[meteorite-list] Death Down Asteroid Alley

From: Ron Baalke <baalke_at_meteoritecentral.com>
Date: Fri Jul 2 18:45:15 2004
Message-ID: <200407022245.PAA24159_at_zagami.jpl.nasa.gov>


Death Down Asteroid Alley
Astrobiology Magazine
July 2, 2004

The nearest sun-like star, Tau Ceti, has been a candidate that might
harbor life. At 12 light-years, the star has the right location and
luminosity, but according to recent observation, Tau Ceti hosts ten
times the flux of meteors and comets. Any potentially life-threatening
encounter on Tau Ceti's inner planets might have cut short evolution
before it could even start.

Death Down Asteroid Alley

based on PPARC <http://www.pparc.ac.uk/> report

Astronomers studying the Tau Ceti system have discovered that it
contains ten times as much material in the form of asteroids and comets
as our own solar system.

Tau Ceti, only 12 light years away, is the nearest sun-like star and is
easily visible without a telescope. It is the first star to be found to
have a disk of dust and comets around it similar in size and shape to
the disk of comets and asteroids that orbits the Sun.

The astronomers' discovery, being published in Monthly Notices of the
Royal Astronomical Society, suggests that even though Tau Ceti is the
nearest Sun-like star, any planets that may orbit it would not support
life as we know it due to the inevitable large number of devastating
collisions. It also suggests that the tranquil space environment around
the Earth may be more unusual than previously realized.

Though the star Tau Ceti is similar to the Sun, any planets it has are
unlikely to be havens for life, say a team of UK astronomers. Using
submillimeter images of the disk of material surrounding Tau Ceti, they
found that it must contain more than ten times as many comets and
asteroids than there are in the Solar System.

With so many more space rocks hurtling around the star, devastating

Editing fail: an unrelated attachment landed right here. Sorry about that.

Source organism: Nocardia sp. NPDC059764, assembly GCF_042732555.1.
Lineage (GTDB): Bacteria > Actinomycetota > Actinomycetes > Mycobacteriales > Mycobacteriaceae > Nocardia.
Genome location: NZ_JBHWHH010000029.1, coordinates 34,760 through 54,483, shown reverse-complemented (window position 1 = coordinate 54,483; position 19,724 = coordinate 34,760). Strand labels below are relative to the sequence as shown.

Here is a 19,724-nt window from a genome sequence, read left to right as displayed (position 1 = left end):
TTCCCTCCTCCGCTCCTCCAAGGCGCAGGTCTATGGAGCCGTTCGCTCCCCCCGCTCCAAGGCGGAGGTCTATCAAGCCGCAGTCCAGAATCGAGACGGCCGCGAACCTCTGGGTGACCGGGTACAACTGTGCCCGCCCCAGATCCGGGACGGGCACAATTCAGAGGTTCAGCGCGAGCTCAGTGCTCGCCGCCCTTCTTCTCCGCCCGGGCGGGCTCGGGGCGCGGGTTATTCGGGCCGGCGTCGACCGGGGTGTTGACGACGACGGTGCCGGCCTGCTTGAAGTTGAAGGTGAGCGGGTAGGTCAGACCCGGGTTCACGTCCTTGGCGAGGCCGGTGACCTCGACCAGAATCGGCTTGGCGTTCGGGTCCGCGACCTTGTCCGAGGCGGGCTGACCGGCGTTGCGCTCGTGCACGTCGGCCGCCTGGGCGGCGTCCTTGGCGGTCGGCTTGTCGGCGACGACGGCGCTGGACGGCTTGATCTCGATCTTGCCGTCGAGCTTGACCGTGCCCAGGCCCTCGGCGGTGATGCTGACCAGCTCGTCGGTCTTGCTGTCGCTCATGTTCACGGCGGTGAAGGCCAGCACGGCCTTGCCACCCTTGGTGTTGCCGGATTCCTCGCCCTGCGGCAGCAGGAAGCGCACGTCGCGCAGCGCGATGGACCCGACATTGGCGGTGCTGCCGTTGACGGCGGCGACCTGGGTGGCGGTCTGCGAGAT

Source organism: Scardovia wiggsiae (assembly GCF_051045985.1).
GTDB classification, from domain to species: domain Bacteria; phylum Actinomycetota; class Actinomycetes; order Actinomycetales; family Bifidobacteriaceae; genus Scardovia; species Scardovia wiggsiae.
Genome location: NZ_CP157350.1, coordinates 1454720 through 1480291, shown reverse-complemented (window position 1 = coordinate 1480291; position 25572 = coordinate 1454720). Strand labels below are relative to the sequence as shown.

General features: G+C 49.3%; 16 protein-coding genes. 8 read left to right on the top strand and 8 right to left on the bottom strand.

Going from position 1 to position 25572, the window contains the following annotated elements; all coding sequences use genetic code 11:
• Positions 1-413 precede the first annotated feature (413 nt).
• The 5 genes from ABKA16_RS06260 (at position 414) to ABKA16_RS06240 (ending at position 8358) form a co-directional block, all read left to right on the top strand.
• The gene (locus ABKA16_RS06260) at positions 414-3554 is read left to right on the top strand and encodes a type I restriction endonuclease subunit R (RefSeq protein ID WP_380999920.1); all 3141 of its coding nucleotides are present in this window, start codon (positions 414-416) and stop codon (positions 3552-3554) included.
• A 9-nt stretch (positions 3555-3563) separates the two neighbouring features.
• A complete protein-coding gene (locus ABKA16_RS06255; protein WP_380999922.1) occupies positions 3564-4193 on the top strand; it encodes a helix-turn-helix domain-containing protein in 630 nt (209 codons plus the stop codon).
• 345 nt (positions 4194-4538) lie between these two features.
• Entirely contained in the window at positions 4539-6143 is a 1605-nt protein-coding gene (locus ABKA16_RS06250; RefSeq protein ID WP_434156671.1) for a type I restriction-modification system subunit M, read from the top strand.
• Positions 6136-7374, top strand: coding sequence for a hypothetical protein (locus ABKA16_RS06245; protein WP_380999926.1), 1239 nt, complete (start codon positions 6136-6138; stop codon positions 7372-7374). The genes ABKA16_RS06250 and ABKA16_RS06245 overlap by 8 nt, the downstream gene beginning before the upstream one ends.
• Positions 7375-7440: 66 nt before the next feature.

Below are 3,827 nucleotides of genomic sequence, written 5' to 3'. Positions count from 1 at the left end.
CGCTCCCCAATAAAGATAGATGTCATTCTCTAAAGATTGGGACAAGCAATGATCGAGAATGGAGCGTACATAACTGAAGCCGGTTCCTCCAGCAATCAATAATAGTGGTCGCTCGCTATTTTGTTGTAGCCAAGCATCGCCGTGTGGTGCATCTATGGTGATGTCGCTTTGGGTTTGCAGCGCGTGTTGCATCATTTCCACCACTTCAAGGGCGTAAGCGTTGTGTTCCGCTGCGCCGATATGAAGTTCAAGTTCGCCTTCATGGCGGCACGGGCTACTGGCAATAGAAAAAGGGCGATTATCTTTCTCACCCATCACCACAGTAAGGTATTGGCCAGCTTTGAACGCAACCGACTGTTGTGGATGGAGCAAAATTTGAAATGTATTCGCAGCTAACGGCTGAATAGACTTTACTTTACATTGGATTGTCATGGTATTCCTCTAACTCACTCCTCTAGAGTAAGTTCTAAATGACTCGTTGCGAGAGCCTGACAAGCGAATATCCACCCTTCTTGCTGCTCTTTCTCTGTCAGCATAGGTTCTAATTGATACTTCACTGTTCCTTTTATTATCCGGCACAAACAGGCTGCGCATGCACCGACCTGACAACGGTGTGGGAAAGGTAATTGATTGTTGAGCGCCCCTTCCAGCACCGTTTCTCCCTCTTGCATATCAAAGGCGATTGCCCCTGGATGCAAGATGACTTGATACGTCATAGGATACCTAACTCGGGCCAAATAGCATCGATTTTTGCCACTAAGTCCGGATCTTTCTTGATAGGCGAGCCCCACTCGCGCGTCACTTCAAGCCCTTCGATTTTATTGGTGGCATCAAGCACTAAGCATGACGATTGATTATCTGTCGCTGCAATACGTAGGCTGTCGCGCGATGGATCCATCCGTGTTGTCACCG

collisions of the sort that could lead to the destruction of life would
be much more likely in the Tau Ceti system than in our own planetary system.

Publication of the result in Monthly Notices of the Royal Astronomical
Society coincides with an exhibit 'Hunting for Planets in Stardust' at
the Royal Society Summer Exhibition by the same science team from the UK
Astronomy Technology Centre in Edinburgh and the University of St. Andrews.

The similarity between Tau Ceti and our own sun ends with their
comparable sizes and luminosities, explains Jane Greaves, Royal
Astronomical Society Norman Lockyer Fellow and lead scientist: 'Tau Ceti
has more than ten times the number of comets and asteroids that there
are in our Solar System. We don't yet know whether there are any planets
orbiting Tau Ceti, but if there are, it is likely that they will
experience constant bombardment from asteroids of the kind that is
believed to have wiped out the dinosaurs. It is likely that with so many
large impacts life would not have the opportunity to evolve.'

The discovery means that scientists are going to have to rethink where
they look for civilizations outside our Solar System.

Jane Greaves continues, 'We will have to look for stars which are even
more like the Sun, in other words, ones which have only a small number
of comets and asteroids. It may be that hostile systems like Tau Ceti
are just as common as suitable ones like the Sun.'

The reason for the larger number of comets is not fully understood
explains Mark Wyatt, another member of the team: 'It could be that the
Sun passed relatively close to another star at some point in its history
and that the close encounter stripped most of the comets and asteroids
from around the Sun.'

The new results are based on observations taken with the world's most
sensitive submillimetre camera, SCUBA. The camera, built by the Royal
Observatory, Edinburgh, is operated on the James Clerk Maxwell Telescope
in Hawaii. The SCUBA image shows a disk of very cold dust (-210 degrees
C) in orbit around the star. The dust is produced by collisions between
larger comets and asteroids that break them down into smaller and
smaller pieces.
Received on Fri 02 Jul 2004 06:45:10 PM PDT

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